Weekly political news round up – 3rd October 2014

October 3, 2014 in News by Whitehouse

Around the sector

The Department for Education has published “The young person’s guide to the Children and Families Act 2014”, outlining the main changes and provisions of the Act and how they may affect children and families. It provides a simplified outline of how the Act helps children and young people with special educational needs or a disability, as well as an outline of changes to the role of the Children’s Commissioner.

The Department of Health has published two factsheets on the transfer of 0-5 children’s public health commissioning to local health authorities.  One of the factsheets outlines changes to the commissioning of the National Healthy Child Programme, whilst the other outlines the financial issues of the transfer of commissioning duties to local authorities.

The Institute of Education has published research which has found that the behaviour of many children with disabilities often worsens between the age of 3 and 7 – the period where they first start school. Notably, the study found that children with disabilities encountered increasing difficulties in terms of hyperactivity, emotional problems and interactions with other children. The report concluded that disabled children might have fewer behavioural issues in their early years if more schools introduced stringent anti-bullying measures and other support strategies. It also recommended that better support is provided for parents of children with an impairment or special educational need, as such interventions have “very substantial” long-term benefits.

NHS England has announced that, effective from 1st October 2014, children (and adults) in receipt of NHS Continuing Healthcare will now have a “right to have” a personal health budget. This builds on the “right to ask” for a personal health budget that patients have had since April 2014. Personal health budgets are an allocation of NHS money to individuals with identified health needs, which allow them to buy services or products which they believe will enable them to meet specific goals around health and wellbeing.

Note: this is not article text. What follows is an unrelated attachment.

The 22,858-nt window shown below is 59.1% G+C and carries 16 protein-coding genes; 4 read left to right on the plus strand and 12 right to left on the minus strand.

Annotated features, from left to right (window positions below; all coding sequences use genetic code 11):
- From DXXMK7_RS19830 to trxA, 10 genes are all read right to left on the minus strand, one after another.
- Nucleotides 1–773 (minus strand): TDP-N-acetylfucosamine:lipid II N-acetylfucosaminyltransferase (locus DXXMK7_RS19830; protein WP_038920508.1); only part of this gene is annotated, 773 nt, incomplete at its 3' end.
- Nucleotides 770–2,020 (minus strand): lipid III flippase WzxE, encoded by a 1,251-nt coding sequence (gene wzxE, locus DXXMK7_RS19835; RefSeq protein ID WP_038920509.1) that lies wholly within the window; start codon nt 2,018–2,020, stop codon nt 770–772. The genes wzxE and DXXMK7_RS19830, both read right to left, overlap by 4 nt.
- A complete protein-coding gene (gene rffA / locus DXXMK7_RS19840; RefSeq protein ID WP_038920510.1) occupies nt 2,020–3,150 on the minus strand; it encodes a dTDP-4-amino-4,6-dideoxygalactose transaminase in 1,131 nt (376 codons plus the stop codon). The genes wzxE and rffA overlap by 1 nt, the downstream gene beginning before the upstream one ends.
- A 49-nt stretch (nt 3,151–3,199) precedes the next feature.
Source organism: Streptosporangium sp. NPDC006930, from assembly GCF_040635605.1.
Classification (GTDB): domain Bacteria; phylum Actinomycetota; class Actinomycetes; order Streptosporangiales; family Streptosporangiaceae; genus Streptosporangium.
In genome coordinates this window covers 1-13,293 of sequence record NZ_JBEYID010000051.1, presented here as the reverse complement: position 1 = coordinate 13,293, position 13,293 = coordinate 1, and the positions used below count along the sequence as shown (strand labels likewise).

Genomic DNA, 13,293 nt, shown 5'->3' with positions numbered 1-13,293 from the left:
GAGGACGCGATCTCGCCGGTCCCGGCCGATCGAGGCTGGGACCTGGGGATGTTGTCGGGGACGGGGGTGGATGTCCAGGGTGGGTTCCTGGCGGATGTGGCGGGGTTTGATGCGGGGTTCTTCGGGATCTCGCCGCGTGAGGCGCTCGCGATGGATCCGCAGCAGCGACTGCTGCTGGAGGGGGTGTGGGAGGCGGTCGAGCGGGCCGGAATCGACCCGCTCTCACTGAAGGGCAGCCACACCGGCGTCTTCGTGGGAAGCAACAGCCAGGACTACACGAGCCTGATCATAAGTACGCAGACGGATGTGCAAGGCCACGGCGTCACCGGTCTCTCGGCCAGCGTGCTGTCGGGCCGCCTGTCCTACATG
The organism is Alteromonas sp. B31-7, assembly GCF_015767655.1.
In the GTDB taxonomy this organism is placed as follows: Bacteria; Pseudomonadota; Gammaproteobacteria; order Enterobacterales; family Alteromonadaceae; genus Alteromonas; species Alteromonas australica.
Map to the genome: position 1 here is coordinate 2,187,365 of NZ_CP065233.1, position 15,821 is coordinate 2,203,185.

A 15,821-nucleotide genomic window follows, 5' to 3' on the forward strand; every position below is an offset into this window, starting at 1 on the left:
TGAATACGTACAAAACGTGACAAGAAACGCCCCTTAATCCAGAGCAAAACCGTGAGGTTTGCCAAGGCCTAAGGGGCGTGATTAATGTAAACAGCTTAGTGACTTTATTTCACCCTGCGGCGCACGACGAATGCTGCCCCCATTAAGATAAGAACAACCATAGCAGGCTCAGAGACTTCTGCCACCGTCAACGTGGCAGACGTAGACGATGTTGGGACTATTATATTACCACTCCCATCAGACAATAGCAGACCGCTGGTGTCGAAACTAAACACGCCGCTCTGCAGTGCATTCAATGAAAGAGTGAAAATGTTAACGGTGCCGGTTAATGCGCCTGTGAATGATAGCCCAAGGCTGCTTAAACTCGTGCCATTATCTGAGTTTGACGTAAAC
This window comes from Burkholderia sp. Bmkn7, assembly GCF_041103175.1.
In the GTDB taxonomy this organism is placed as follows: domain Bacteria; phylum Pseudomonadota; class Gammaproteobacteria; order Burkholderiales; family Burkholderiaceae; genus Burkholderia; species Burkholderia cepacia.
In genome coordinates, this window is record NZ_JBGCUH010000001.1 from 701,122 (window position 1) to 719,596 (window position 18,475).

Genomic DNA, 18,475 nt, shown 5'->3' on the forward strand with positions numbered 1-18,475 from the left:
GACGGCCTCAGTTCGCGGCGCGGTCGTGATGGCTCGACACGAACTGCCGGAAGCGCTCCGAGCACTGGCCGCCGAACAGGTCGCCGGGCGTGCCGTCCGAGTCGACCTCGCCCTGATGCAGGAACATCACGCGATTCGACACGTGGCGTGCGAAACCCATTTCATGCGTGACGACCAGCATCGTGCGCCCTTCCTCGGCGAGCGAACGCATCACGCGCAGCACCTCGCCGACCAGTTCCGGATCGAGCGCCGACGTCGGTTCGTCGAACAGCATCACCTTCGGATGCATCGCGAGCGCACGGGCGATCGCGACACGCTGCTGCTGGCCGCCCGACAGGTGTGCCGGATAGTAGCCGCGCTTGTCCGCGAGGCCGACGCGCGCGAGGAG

Forthcoming events

Both the House of Commons and the House of Lords are set to return on 13th October, following the end of party conference season. The final major party conference before the 2015 election, the Liberal Democrat party conference, will take place from 4th to 8th October.

Overview of Conservative Party conference – health and education

The Conservative’s final party conference before the 2015 general election took place in Birmingham this week, with speeches being given by Prime Minister David Cameron, Health Secretary Jeremy Hunt and Education Secretary Nicky Morgan. Below are summaries of their speeches:

 

Prime Minister David Cameron

In his speech, Cameron announced that a Conservative government would ring-fence the NHS budget in real terms, whilst asserting that the delivery of a successful health service was closely tied to strong economic performance. Making references to his own family’s experiences of the NHS, and echoing Health Secretary Jeremy Hunt, the Conservative leader accused Labour of “spreading complete and utter lies” about the Conservative Party’s record on, and plans for, the NHS.

Cameron promised to continue reform of the education sector, presenting his party as one unafraid to “take on those who get in the way of high standards”.